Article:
A health officer who is stationed at Iba Local Council Development Area of Lagos State, Alhaji Abdulrazaq Akande, has said that fear of being prosecuted has deterred violators of the Thursday sanitation rule for market people in Lagos. The officer said that there had been a satisfactory level of compliance to the rules because there has been commitment to prosecuting offenders in court. He added that the existence of courts made it possible to prosecute offenders.
Every Thursday, market people in Lagos and the rest of Nigeria delay the opening of their shops and malls until 10:00 AM as opposed to opening even as early as 6 or 7 AM. This gap is meant to allow them to sanitize the surroundings of their domain and put it in order. Sometimes, shop owners take care of their premises, but customers and passersby drop litters such as nylon, paper, and plastic bottles. Regardless of who does that, the litter becomes the responsibility of the shop owner.
There is 75 to 85 percent compliance because of the magistrate’s courts.
Alhaji Akande, says that there is at least 75 to 85 percent compliance because the Chief Judge of Lagos State has allowed the magistrate’s courts to hear environmental matters. Before, environmental matters were referred to and geared at Badagry, a place quite far from Iba. This situation applies to Ojo, Oto Awori, Iba, and their environs. The distance factor in prosecuting offenders had weakened the morale of enforcers and emboldened violators. However, with the re-assignment of environmental matters to the magistrate’s courts, violators now know that prosecuting them has become easier.
He said, “At present, we have been able to control the various areas under our jurisdiction as the law permits us, and I can say there is at least 75 to 85 percent compliance. I am happy about the steps taken by the Chief Judge of Lagos State to allow magistrate courts to hear environmental matters. Environmental matters around Ojo, Oto Awori, Iba and their environs are heard at Badagry but recently, we received a letter directing that our matters should also be heard at the Ojo Magistrates’ Court. Prosecuting environmental matters has now been made easy.”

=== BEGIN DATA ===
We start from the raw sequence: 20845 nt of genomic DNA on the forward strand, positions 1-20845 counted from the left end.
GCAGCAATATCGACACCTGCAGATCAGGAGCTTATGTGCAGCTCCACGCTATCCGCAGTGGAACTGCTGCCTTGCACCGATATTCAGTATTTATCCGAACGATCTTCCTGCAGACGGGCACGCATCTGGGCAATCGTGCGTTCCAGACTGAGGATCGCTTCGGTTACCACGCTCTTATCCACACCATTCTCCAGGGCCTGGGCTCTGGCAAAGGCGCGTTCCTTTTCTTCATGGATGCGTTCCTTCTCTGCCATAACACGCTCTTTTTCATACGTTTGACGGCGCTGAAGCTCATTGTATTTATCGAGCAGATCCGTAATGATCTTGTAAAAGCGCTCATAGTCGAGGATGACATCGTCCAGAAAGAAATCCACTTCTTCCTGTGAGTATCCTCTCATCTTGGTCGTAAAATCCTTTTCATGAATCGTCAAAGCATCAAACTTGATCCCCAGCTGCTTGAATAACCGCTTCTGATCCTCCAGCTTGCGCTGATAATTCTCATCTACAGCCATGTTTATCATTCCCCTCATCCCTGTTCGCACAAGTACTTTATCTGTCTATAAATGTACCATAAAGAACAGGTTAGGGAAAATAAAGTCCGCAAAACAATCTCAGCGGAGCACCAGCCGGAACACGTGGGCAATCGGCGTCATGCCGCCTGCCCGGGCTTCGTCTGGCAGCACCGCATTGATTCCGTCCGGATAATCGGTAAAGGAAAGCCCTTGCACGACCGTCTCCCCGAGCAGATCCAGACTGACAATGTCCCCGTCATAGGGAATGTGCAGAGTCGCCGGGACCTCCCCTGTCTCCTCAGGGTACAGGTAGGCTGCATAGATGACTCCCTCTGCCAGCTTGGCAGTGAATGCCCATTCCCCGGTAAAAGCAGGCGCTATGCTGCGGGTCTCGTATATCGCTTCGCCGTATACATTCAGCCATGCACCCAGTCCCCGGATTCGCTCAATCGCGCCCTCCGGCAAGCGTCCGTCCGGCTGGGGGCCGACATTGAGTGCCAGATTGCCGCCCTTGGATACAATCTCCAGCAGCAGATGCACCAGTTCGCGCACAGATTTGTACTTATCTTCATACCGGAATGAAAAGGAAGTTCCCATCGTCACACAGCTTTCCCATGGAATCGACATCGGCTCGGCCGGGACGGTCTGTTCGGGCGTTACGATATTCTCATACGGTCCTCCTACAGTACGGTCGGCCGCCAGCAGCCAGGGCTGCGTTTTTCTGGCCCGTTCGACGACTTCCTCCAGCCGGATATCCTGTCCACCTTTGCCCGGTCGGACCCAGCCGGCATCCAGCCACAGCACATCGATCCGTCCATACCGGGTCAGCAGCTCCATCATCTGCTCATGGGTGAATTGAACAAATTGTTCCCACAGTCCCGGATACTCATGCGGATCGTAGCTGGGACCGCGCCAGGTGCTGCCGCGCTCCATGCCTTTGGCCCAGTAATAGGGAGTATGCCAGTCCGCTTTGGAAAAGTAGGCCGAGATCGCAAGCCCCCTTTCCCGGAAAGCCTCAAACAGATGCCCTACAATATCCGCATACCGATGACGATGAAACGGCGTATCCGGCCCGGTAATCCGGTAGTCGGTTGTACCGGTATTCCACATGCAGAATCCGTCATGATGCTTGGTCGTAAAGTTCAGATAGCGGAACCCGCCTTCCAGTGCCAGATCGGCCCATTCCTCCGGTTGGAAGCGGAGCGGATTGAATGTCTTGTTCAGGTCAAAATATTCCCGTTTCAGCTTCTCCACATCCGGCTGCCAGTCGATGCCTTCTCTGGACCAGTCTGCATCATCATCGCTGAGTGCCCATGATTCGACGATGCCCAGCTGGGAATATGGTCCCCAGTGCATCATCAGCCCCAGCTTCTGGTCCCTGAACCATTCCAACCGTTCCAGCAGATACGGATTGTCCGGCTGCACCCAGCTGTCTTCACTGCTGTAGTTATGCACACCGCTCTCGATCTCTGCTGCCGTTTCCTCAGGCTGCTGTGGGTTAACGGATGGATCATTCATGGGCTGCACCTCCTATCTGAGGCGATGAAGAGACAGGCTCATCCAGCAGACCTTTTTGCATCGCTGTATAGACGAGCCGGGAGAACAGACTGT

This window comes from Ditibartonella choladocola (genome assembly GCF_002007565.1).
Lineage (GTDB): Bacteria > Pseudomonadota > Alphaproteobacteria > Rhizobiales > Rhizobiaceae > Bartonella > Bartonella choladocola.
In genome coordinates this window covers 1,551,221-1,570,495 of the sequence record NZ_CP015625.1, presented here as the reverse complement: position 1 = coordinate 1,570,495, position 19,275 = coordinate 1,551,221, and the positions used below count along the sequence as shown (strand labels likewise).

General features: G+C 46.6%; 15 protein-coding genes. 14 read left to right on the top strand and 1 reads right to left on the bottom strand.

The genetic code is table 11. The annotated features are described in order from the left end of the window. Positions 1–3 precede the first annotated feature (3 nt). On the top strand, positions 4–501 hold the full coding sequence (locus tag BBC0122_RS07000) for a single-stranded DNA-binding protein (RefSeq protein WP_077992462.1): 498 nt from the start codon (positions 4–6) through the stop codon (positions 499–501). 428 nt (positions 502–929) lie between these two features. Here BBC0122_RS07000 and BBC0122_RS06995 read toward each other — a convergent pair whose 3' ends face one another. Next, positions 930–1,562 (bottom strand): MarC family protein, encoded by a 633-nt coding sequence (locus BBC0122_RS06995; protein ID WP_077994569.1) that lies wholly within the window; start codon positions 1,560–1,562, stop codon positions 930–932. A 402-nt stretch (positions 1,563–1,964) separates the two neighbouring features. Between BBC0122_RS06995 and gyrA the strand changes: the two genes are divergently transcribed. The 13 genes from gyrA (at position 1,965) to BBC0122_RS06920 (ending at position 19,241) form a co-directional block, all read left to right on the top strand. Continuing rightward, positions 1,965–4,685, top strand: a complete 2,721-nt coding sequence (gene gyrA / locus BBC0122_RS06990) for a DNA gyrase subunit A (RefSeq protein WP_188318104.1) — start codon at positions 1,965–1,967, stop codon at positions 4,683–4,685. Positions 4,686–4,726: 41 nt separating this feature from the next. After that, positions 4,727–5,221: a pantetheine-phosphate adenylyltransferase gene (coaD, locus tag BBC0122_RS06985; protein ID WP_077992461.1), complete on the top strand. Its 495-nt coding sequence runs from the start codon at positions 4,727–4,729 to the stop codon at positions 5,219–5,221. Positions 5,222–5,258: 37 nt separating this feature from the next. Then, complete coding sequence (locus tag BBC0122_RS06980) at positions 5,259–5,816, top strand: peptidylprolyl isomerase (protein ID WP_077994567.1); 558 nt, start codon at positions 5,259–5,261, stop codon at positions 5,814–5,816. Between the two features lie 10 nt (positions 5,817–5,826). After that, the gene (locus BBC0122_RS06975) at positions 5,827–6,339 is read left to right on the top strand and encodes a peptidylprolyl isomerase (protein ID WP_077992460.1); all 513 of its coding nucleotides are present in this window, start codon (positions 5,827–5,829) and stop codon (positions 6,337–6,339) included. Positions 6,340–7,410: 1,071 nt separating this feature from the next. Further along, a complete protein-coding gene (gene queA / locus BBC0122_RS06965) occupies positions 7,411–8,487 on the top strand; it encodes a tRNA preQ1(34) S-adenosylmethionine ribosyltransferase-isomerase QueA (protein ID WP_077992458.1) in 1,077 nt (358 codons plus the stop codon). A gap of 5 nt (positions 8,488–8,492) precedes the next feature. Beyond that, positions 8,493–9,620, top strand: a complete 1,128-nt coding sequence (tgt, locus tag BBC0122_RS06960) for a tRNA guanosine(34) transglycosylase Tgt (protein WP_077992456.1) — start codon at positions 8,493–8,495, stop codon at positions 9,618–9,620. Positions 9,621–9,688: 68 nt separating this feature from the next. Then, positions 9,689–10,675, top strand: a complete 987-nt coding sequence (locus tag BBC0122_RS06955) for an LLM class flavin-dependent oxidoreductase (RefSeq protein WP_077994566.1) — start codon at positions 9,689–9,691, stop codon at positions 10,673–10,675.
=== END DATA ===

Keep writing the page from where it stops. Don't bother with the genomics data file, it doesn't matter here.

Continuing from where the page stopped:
The Lagos Saturday sanitation curfew has been challenged in court.
In 2015, human rights activist, Ebun-Olu Adegboruwa, challenged the Inspector-General of Police and the Lagos State Government in court on the restriction of human movements on the last Saturday of every month, for the purpose of observing environmental sanitation. The last Saturday of every month, Lagos residents were restricted to their homes from 7:00 AM to 10:00 AM to give them time to sanitize their environment. This rule is similar to that of market people, which is observed every Thursday.
Adegboruwa argued at the Federal High Court, Ikoyi, Lagos that that law contradicted the 1999 Constitution of the Federal Republic of Nigeria which grants all citizens freedom of movement under the fundamental human rights. Hence, federal laws superseded state laws. The court which was presided over by Justice Muhammed Idris, upheld Adegboruwa’s argument and declared that the restriction of citizens’ movement during the monthly Lagos environmental sanitation exercise was unlawful. The justice therefore voided the power of the Lagos State Government and its agents to arrest any citizen found moving between 7:00 AM and 10:00 AM on the last Saturday of every month when the sanitation exercise is observed.
Lagos now among the dirtiest cities in the world.
Despite all these rules and regulations, many tourists and observers have deemed the city of Lagos one of the dirtiest cities in the world. The first reason that this may have occurred is that the rules are just treatment of the symptoms such as dirty environment, clogged drainages, etc. The real problem may be with the attitude of the residents to cleaning their environment and ensuring that it stays clean. This attitude also reflects in their waste disposal methods, consistency in recycling (if any), and avoiding littering the streets.